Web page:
By Timonthy W. Martin
SEOUL -- Samsung Electronics Co. reported a 57% decline in first-quarter net profit, as the technology giant wrestles with a postponed rollout of its foldable-screen phone and endures ongoing pain from a memory-market fall.
The world's largest smartphone and memory chips maker delayed the release last week of its Galaxy Fold handset, a potential game-changing product the company hoped would spark a sales turnaround for its struggling mobile division. Meanwhile, a pullback in global spending has sapped demand for its memory chips, with a pronounced fall off from data-server clients.
Samsung's results are a proxy for the global economy because of its dual role as one of the world's biggest hardware makers and a major supplier of electronics companies--including to rivals such as Apple Inc., which buys displays and chips from the South Korean company.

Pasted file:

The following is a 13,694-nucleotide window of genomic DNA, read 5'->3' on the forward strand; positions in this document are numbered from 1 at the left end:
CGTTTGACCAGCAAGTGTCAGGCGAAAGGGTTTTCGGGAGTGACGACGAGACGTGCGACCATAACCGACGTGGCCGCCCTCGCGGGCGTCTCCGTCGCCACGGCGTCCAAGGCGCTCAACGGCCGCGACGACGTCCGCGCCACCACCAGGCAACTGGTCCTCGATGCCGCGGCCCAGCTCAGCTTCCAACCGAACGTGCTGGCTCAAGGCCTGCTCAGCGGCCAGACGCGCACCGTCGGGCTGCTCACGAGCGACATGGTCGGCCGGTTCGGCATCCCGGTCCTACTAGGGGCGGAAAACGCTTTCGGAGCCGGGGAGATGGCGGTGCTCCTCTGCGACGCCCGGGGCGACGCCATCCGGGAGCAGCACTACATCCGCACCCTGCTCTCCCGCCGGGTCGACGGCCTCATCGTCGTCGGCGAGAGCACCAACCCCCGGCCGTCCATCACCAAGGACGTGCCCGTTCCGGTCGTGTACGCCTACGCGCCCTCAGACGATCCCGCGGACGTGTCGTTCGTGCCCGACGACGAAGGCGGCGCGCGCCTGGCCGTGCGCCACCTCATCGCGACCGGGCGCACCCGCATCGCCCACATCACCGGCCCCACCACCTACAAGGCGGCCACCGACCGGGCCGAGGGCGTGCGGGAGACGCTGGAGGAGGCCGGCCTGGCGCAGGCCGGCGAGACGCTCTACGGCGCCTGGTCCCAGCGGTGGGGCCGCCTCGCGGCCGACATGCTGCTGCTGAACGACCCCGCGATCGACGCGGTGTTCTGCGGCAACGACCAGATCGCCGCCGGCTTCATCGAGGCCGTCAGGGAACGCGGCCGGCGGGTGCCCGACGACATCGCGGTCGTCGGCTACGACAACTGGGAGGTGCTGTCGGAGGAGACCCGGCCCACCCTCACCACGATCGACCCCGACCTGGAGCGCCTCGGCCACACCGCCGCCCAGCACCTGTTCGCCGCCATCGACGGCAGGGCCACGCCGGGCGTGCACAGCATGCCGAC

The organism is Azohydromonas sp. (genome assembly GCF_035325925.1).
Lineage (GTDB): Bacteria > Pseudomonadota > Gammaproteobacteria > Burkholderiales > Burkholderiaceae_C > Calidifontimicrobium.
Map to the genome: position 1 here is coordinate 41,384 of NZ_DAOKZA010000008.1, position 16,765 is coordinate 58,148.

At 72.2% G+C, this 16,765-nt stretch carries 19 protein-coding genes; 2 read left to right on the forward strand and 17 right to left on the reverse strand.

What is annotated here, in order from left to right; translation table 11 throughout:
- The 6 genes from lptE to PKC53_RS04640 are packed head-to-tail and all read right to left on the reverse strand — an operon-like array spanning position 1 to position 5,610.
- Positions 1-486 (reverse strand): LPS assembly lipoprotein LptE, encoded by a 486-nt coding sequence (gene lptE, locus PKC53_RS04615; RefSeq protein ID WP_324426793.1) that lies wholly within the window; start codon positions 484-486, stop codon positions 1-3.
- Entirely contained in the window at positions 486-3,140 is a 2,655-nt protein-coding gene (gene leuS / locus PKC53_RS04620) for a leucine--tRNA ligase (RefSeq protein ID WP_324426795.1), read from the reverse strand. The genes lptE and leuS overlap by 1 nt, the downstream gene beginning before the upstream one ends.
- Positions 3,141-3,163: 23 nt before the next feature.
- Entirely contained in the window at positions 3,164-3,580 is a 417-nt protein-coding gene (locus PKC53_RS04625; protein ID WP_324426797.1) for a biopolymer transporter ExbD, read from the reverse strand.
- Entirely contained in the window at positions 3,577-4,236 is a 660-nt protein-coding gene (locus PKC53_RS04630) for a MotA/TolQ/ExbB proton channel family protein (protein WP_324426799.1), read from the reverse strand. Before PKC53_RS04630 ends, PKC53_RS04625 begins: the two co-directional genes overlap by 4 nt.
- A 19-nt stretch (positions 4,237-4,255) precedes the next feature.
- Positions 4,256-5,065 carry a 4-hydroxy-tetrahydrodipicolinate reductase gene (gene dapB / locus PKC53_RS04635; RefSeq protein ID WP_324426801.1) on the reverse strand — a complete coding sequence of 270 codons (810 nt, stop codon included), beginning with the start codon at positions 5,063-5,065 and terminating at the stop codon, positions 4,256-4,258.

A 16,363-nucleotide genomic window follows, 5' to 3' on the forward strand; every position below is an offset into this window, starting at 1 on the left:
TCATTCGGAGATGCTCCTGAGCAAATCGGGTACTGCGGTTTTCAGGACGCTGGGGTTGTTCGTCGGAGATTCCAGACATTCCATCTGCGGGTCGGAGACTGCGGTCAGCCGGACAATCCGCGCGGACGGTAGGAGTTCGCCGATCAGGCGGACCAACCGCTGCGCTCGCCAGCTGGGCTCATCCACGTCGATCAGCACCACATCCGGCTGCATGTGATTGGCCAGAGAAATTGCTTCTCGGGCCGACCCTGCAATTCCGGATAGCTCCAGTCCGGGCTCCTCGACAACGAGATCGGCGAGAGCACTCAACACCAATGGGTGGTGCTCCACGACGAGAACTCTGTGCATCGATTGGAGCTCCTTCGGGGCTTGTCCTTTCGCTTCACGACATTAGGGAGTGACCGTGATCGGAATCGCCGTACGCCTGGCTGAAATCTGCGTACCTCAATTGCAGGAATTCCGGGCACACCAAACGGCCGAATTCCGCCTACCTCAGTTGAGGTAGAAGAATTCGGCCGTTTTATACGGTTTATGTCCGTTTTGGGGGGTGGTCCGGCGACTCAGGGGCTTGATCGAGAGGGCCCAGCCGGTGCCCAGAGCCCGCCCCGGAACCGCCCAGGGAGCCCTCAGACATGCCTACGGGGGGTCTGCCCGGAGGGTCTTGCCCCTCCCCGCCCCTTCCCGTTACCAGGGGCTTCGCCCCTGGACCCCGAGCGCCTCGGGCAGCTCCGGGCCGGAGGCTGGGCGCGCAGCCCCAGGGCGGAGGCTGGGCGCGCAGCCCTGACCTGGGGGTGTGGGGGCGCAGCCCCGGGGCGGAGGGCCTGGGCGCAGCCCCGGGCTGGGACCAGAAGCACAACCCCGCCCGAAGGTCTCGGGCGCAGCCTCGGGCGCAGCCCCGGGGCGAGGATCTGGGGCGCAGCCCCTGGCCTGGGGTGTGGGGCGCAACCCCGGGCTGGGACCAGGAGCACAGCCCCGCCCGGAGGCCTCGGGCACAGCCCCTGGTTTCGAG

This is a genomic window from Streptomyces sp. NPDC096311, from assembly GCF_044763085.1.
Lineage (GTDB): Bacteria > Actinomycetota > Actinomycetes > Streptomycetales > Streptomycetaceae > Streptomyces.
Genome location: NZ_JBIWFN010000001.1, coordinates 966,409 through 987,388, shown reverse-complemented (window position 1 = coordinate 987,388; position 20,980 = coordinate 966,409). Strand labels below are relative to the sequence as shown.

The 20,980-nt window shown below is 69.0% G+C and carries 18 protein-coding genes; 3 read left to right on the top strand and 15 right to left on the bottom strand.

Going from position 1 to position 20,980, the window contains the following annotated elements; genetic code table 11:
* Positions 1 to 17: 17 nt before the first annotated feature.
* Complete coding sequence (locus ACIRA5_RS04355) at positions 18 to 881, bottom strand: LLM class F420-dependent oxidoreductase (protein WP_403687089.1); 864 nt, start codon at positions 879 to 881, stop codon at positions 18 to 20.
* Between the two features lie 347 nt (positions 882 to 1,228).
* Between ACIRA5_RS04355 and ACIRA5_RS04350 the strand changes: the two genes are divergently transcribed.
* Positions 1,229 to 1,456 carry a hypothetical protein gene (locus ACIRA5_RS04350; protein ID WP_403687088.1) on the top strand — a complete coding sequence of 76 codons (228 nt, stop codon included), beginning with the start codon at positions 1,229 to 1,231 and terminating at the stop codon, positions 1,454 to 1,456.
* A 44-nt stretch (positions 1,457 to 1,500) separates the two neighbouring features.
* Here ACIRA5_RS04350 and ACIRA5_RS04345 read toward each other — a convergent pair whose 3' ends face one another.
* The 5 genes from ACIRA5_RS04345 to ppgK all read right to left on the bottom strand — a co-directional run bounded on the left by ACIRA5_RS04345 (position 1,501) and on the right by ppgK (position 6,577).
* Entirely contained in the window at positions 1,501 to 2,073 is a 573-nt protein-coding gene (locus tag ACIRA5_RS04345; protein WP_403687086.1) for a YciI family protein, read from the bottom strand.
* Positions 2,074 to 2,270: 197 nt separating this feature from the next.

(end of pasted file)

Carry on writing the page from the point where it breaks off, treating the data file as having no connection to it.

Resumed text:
On Tuesday, Samsung said it notched a first-quarter net profit of 5.04 trillion South Korean won ($4.4 billion), a decline from 11.69 trillion won a year earlier. The Suwon, South Korea-based company's revenue slid to 52.39 trillion won, down from 60.56 trillion won a year ago.
Samsung's results compared with analysts' estimates predicting net profit of 4.9 trillion won and revenue of 52 trillion won for the quarter that ended March 31, according to S&P Global Market Intelligence.
The company's net profit ranked as its lowest since the third quarter of 2016, when the South Korean technology giant issued a costly global recall of Galaxy Note 7 handsets due to batteries that overheated.
Write to Timothy Martin at Timothy.Martin@WSJ.com